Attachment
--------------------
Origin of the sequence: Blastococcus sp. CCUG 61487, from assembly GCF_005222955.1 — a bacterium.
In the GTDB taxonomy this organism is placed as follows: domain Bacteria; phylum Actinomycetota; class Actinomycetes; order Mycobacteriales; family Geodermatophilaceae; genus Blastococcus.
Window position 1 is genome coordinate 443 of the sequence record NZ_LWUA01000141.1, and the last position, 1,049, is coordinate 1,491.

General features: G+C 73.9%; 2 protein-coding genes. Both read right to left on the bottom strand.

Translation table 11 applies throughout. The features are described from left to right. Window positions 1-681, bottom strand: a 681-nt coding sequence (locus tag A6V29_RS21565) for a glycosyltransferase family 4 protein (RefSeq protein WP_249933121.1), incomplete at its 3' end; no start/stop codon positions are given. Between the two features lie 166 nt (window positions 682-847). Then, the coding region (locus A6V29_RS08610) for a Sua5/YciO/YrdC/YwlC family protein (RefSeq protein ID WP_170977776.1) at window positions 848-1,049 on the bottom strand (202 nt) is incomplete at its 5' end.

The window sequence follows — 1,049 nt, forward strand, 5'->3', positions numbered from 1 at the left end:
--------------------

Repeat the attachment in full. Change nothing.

Origin of the sequence: Blastococcus sp. CCUG 61487, from assembly GCF_005222955.1 — a bacterium.
In the GTDB taxonomy this organism is placed as follows: domain Bacteria; phylum Actinomycetota; class Actinomycetes; order Mycobacteriales; family Geodermatophilaceae; genus Blastococcus.
Window position 1 is genome coordinate 443 of the sequence record NZ_LWUA01000141.1, and the last position, 1,049, is coordinate 1,491.

General features: G+C 73.9%; 2 protein-coding genes. Both read right to left on the bottom strand.

Translation table 11 applies throughout. The features are described from left to right. Window positions 1-681, bottom strand: a 681-nt coding sequence (locus tag A6V29_RS21565) for a glycosyltransferase family 4 protein (RefSeq protein WP_249933121.1), incomplete at its 3' end; no start/stop codon positions are given. Between the two features lie 166 nt (window positions 682-847). Then, the coding region (locus A6V29_RS08610) for a Sua5/YciO/YrdC/YwlC family protein (RefSeq protein ID WP_170977776.1) at window positions 848-1,049 on the bottom strand (202 nt) is incomplete at its 5' end.

The window sequence follows — 1,049 nt, forward strand, 5'->3', positions numbered from 1 at the left end: